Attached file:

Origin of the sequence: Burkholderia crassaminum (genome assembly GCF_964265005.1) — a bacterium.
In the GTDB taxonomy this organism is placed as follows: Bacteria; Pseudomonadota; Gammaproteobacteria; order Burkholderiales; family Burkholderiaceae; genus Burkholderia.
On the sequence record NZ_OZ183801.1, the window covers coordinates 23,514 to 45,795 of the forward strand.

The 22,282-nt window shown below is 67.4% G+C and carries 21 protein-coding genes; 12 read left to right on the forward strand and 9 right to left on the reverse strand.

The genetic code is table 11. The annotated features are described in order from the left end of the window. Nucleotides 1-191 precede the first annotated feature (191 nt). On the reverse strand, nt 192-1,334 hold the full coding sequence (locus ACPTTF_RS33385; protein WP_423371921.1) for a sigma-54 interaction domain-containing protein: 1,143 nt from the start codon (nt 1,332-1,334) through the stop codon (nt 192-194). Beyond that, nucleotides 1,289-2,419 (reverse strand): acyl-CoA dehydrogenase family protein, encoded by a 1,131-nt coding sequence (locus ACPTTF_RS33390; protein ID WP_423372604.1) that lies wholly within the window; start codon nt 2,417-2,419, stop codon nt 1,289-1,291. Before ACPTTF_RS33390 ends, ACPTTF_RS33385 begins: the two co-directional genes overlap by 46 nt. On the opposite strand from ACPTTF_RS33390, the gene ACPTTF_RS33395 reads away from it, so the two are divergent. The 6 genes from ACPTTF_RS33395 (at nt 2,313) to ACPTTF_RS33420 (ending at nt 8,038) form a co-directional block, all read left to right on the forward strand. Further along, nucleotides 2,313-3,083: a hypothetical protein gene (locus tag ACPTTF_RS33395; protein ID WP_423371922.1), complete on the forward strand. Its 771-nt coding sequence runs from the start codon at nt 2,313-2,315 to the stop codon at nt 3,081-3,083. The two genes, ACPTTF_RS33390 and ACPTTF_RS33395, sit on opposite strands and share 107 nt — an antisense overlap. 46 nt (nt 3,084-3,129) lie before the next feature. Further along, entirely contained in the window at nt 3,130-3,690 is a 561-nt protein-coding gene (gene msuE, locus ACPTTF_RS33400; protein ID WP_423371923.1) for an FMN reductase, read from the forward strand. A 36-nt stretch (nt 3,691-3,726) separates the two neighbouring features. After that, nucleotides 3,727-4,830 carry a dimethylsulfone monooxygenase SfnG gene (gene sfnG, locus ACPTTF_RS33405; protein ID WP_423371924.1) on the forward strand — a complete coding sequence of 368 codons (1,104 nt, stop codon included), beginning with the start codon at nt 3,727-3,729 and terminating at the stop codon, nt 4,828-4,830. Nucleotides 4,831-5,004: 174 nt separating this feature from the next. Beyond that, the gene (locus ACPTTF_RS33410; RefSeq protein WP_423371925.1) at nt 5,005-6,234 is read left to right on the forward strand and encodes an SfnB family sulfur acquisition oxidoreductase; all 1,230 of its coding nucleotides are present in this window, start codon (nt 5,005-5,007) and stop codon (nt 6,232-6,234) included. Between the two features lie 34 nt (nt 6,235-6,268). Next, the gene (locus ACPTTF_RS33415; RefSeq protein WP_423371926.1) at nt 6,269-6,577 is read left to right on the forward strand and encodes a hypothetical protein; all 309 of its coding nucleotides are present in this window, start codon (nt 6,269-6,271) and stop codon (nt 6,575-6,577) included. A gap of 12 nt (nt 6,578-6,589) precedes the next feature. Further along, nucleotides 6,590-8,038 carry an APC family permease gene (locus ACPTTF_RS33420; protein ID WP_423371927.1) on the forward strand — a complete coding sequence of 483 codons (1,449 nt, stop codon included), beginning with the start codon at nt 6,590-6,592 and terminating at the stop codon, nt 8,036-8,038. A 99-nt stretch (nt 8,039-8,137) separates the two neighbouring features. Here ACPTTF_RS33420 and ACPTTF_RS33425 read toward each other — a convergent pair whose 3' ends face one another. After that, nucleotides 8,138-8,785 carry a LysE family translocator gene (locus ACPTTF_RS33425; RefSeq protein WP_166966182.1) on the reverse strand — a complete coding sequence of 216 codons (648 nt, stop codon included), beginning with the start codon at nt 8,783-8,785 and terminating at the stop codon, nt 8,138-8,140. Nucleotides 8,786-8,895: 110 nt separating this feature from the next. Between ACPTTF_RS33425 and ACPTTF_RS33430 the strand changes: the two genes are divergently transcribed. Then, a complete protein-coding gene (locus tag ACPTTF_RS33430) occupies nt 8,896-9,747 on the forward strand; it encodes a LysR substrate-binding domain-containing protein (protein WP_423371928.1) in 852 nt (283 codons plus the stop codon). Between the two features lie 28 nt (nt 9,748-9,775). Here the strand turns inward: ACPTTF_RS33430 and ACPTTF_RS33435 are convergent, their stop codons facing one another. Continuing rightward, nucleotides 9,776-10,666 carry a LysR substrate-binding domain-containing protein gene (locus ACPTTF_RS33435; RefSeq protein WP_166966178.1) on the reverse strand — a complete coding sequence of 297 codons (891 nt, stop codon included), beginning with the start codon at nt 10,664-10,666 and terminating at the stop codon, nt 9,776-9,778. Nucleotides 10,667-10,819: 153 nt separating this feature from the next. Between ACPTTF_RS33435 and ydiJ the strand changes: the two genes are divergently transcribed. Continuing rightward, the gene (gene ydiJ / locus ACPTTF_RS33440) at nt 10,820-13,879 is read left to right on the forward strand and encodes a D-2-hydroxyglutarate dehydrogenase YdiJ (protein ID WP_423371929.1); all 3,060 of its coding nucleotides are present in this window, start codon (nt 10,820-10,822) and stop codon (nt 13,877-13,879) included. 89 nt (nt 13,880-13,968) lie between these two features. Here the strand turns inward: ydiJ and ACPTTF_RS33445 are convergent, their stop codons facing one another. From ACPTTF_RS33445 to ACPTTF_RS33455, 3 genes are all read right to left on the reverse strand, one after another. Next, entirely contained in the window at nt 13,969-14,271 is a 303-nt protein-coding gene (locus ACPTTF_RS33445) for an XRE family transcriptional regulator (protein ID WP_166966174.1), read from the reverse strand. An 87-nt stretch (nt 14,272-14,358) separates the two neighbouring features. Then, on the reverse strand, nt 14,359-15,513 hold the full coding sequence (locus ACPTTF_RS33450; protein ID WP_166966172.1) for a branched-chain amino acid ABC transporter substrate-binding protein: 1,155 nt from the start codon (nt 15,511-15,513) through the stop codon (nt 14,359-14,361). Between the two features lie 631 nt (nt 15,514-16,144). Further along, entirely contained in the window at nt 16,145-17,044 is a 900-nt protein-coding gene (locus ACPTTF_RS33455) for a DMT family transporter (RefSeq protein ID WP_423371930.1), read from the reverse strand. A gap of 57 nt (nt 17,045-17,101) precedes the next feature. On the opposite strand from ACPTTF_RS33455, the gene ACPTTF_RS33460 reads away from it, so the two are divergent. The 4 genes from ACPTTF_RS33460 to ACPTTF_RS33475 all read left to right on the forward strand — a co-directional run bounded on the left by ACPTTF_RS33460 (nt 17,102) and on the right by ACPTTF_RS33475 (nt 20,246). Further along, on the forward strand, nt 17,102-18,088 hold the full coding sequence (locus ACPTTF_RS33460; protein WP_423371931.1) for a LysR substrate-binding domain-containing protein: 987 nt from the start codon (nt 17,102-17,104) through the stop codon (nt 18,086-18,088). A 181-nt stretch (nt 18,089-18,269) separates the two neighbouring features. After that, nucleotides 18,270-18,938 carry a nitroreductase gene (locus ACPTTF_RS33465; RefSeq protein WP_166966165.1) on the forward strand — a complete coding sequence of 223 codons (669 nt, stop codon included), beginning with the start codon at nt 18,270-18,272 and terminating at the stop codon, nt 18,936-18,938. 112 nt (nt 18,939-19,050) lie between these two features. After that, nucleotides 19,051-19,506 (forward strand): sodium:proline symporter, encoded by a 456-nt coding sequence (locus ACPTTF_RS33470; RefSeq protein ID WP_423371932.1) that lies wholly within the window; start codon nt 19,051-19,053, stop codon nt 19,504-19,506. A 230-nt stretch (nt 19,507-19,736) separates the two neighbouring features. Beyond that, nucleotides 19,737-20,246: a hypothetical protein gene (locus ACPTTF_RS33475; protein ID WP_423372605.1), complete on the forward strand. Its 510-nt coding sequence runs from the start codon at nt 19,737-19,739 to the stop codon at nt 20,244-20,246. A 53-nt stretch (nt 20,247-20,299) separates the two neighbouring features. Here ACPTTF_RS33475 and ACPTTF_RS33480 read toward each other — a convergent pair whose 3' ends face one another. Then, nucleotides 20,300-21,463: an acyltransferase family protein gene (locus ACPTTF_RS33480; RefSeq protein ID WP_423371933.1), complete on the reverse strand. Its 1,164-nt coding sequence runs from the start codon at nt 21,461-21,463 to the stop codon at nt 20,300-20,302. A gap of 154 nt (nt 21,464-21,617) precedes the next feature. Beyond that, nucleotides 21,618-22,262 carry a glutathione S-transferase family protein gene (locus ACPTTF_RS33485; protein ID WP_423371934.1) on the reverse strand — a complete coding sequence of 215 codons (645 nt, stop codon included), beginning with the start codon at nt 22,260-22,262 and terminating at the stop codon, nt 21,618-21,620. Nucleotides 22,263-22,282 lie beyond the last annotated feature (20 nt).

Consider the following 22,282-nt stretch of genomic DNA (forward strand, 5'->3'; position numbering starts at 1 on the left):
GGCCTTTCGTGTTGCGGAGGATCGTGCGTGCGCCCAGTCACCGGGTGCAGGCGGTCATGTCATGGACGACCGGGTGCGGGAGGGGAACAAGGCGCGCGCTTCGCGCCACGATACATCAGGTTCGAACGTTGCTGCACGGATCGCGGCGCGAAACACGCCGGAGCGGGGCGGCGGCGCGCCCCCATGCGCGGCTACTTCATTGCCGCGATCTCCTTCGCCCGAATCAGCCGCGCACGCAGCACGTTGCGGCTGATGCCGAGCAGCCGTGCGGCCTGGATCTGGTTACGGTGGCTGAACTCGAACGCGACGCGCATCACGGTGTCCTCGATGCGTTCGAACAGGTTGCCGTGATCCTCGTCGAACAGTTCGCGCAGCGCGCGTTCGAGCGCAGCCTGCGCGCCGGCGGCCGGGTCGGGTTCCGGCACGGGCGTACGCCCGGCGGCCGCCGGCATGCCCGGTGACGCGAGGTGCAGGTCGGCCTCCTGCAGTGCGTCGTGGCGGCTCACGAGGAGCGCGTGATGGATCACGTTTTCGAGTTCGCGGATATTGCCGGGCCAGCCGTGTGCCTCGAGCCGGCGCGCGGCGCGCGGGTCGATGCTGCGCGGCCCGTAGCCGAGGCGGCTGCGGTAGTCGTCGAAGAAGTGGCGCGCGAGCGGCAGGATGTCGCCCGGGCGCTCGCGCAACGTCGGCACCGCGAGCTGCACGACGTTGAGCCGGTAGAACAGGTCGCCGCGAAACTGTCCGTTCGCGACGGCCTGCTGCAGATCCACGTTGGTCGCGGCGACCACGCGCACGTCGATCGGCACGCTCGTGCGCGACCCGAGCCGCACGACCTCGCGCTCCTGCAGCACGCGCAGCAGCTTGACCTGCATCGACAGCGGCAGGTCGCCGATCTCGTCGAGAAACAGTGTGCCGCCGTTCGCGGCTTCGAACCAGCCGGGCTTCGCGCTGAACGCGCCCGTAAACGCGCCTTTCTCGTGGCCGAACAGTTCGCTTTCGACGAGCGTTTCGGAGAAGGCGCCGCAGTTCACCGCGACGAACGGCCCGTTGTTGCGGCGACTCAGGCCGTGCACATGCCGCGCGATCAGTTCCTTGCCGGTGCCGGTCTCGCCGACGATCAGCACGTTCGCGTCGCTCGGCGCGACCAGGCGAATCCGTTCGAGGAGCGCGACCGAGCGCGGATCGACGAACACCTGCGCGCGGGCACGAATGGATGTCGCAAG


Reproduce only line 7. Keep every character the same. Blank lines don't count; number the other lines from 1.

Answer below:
GGCCTTTCGTGTTGCGGAGGATCGTGCGTGCGCCCAGTCACCGGGTGCAGGCGGTCATGTCATGGACGACCGGGTGCGGGAGGGGAACAAGGCGCGCGCTTCGCGCCACGATACATCAGGTTCGAACGTTGCTGCACGGATCGCGGCGCGAAACACGCCGGAGCGGGGCGGCGGCGCGCCCCCATGCGCGGCTACTTCATTGCCGCGATCTCCTTCGCCCGAATCAGCCGCGCACGCAGCACGTTGCGGCTGATGCCGAGCAGCCGTGCGGCCTGGATCTGGTTACGGTGGCTGAACTCGAACGCGACGCGCATCACGGTGTCCTCGATGCGTTCGAACAGGTTGCCGTGATCCTCGTCGAACAGTTCGCGCAGCGCGCGTTCGAGCGCAGCCTGCGCGCCGGCGGCCGGGTCGGGTTCCGGCACGGGCGTACGCCCGGCGGCCGCCGGCATGCCCGGTGACGCGAGGTGCAGGTCGGCCTCCTGCAGTGCGTCGTGGCGGCTCACGAGGAGCGCGTGATGGATCACGTTTTCGAGTTCGCGGATATTGCCGGGCCAGCCGTGTGCCTCGAGCCGGCGCGCGGCGCGCGGGTCGATGCTGCGCGGCCCGTAGCCGAGGCGGCTGCGGTAGTCGTCGAAGAAGTGGCGCGCGAGCGGCAGGATGTCGCCCGGGCGCTCGCGCAACGTCGGCACCGCGAGCTGCACGACGTTGAGCCGGTAGAACAGGTCGCCGCGAAACTGTCCGTTCGCGACGGCCTGCTGCAGATCCACGTTGGTCGCGGCGACCACGCGCACGTCGATCGGCACGCTCGTGCGCGACCCGAGCCGCACGACCTCGCGCTCCTGCAGCACGCGCAGCAGCTTGACCTGCATCGACAGCGGCAGGTCGCCGATCTCGTCGAGAAACAGTGTGCCGCCGTTCGCGGCTTCGAACCAGCCGGGCTTCGCGCTGAACGCGCCCGTAAACGCGCCTTTCTCGTGGCCGAACAGTTCGCTTTCGACGAGCGTTTCGGAGAAGGCGCCGCAGTTCACCGCGACGAACGGCCCGTTGTTGCGGCGACTCAGGCCGTGCACATGCCGCGCGATCAGTTCCTTGCCGGTGCCGGTCTCGCCGACGATCAGCACGTTCGCGTCGCTCGGCGCGACCAGGCGAATCCGTTCGAGGAGCGCGACCGAGCGCGGATCGACGAACACCTGCGCGCGGGCACGAATGGATGTCGCAAG